The Weekend Gunfighter

Over the last couple of years, I’ve attended several tactical training and competitive shooting events. I noticed that there seem to be at least three types of mindsets on the field. The tactical training events, the majority of the guys show up will have “tacti-cool” gear. The competitive events, the shooters will show up with the latest and greatest race gun. And finally, you have the student who shows up truly wanting to learn how to be a better shooter with just what they have.

I personally am guilty of having crossing some of those three types of mindset.

When I started out, despite my lack of experience, I wanted the best gun there was; meaning I wanted what was considered cool looking. But I didn’t want it to be the “Honda Civic” of guns. Then when I got into the competitive world of shooting, I wanted the latest and slickest holster there was, hoping that would help me draw faster and by miracle win the matches with 100% accuracy. Then I wanted these nuclear glowing big ass sights on my gun.

But today, now that I have “experimented” and ventured to any of those fore mention events, I’ve decided to returned to my roots of why I started carrying a gun; its about being a proficient and effective concealed carrying gun owner. To accomplish this, I realized that I need to strip away all that flashy stuff and work on my core fundamentals, starting with mindset.

Having all the cool ass hardware and gear won’t mean shit if I’m not training with it. I’ve seen guys show up on a class all decked out like they just fast roped into a hot zone, swinging their cocks and talking like they’re some Tier 1 Operator. But I wonder, do they really wear all that stuff on a daily basis? Or are they just really one of these weekend wannabe gunfighter?

To be fair, I’m sure they had a reason why they chose to dress up like that. You know the type I’m talking about: Chest rig filled with PMags with a drop leg holster while sporting a FAST helmet. Whatever their reason was, I hope that the fundamentals pistol class helped them.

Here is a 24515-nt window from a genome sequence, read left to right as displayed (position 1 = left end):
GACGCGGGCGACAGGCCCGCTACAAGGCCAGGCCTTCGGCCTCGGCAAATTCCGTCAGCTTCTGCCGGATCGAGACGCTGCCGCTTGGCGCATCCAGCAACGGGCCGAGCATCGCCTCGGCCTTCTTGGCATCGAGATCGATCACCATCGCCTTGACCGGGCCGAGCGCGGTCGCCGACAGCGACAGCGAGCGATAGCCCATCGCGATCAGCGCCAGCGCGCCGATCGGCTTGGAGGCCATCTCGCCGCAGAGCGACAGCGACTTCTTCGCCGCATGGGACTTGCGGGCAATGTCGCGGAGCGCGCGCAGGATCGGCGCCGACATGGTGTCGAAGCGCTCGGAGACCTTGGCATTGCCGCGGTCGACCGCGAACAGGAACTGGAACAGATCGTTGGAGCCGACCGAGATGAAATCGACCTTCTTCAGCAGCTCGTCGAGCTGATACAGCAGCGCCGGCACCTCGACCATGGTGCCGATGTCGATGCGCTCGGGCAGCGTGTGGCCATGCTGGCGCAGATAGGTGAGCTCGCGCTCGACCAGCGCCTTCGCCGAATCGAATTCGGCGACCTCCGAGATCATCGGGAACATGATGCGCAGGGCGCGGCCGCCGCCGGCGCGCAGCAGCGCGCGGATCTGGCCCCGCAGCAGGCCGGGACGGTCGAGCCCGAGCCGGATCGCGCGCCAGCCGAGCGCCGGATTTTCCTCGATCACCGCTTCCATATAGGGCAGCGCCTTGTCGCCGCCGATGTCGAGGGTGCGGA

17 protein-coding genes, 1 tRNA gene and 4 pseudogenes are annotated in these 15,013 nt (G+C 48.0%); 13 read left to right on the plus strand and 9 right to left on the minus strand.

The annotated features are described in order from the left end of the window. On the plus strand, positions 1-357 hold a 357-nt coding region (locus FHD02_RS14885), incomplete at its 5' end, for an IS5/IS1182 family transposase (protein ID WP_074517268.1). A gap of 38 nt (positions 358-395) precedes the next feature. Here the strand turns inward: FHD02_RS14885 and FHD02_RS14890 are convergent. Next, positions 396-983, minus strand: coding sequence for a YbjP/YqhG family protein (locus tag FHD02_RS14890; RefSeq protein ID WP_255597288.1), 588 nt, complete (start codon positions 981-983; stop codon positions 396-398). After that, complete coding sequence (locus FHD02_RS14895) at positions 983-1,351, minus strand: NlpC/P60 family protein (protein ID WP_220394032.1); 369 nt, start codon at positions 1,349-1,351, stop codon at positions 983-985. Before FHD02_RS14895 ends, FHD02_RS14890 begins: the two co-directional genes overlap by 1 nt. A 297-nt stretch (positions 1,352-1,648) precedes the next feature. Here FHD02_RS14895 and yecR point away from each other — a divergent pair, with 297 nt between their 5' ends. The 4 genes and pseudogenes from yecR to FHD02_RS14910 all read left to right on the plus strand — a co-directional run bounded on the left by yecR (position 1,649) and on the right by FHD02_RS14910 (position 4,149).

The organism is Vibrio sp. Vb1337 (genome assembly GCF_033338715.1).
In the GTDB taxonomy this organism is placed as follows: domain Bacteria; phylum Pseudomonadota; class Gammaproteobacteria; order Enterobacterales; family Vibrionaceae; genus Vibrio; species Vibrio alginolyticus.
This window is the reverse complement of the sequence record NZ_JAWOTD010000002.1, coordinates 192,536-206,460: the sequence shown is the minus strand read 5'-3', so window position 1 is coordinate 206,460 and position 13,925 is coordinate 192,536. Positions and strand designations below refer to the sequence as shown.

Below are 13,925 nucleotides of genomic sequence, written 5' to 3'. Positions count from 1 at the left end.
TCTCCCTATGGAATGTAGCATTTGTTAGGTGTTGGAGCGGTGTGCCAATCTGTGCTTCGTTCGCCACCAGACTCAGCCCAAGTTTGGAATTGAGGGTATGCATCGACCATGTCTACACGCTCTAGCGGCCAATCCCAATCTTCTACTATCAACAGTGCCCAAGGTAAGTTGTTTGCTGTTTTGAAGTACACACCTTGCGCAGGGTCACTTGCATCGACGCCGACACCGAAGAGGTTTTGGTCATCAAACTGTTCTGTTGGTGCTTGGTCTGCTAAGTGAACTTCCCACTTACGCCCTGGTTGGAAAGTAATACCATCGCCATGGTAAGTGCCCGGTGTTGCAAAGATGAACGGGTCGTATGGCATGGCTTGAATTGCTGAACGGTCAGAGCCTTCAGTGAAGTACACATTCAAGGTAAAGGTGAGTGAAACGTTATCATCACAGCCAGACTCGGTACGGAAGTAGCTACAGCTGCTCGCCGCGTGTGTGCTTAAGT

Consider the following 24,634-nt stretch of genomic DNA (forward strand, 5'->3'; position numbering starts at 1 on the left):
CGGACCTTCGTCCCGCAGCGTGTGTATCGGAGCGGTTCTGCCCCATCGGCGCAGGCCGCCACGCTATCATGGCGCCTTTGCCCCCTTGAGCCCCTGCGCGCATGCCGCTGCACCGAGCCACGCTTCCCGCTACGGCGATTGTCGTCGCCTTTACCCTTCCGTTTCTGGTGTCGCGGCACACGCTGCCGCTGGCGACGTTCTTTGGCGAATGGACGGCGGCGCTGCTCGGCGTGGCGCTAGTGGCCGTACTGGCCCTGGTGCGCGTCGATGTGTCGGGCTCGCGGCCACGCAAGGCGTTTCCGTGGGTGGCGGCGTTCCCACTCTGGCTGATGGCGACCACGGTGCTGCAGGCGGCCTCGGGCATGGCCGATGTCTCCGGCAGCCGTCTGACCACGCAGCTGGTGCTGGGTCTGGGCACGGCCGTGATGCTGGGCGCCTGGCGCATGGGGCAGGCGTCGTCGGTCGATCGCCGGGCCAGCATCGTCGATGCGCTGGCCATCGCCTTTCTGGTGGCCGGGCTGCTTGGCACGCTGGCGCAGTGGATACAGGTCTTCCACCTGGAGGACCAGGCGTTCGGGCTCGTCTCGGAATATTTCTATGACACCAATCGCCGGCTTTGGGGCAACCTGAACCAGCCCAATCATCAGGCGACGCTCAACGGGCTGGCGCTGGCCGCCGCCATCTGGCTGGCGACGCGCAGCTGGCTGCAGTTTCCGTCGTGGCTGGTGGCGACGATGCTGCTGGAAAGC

The Cliche Training

I would rather be the guy in ragged jeans and a no name brand holster just crushing the drills every single time. But more so, am I working with my everyday carry? If I’m wearing my gear in concealed mode, I should be practicing like that as often as I can. Now of course, I like to go to the range and throw on all my cool shit. But is it helping me or hurting me?

Lets also consider my dry fire practice sessions. I don’t know about you, but when I do my dry fire exercise, I also wear my daily concealed gear. I work from concealment. I work on my fundamentals. But I stick to my carry gear only because this is what I will be carrying with me at all times. So ideally, I am being, by all purpose, practical in the sense of training like I would be defending myself.

Understanding Mindset Not Gear

I remember hearing a BUD/S instructor telling one of his students, “…take care of your gear and your gear will take care of you…”

Little did I know at the time how important that line was. But gear shouldn’t be defining your ability to handle or use your weapon effectively. It’s your actual training that ultimately matters. All that skills come from the foundation of your mindset whenever you train.

As Bruce Lee once said: “…it’s not how much you have learned, but how much you have absorbed from what you have learned. It is not how much fixed knowledge you can accumulate, but what you can apply livingly that counts. ‘Being’ is more valued than ‘doing’.”

In the end, a gun is a gun and a bullet is a bullet. But your mindset starts with you to train like you are fighting; because if you are ever really force to fight, hopefully you will fight like you trained.

So challenge yourself whether or not you are you truly training with your everyday carry gear and utilizing what you learned by putting it into practice.

Or are you ok with just being a mall ninja?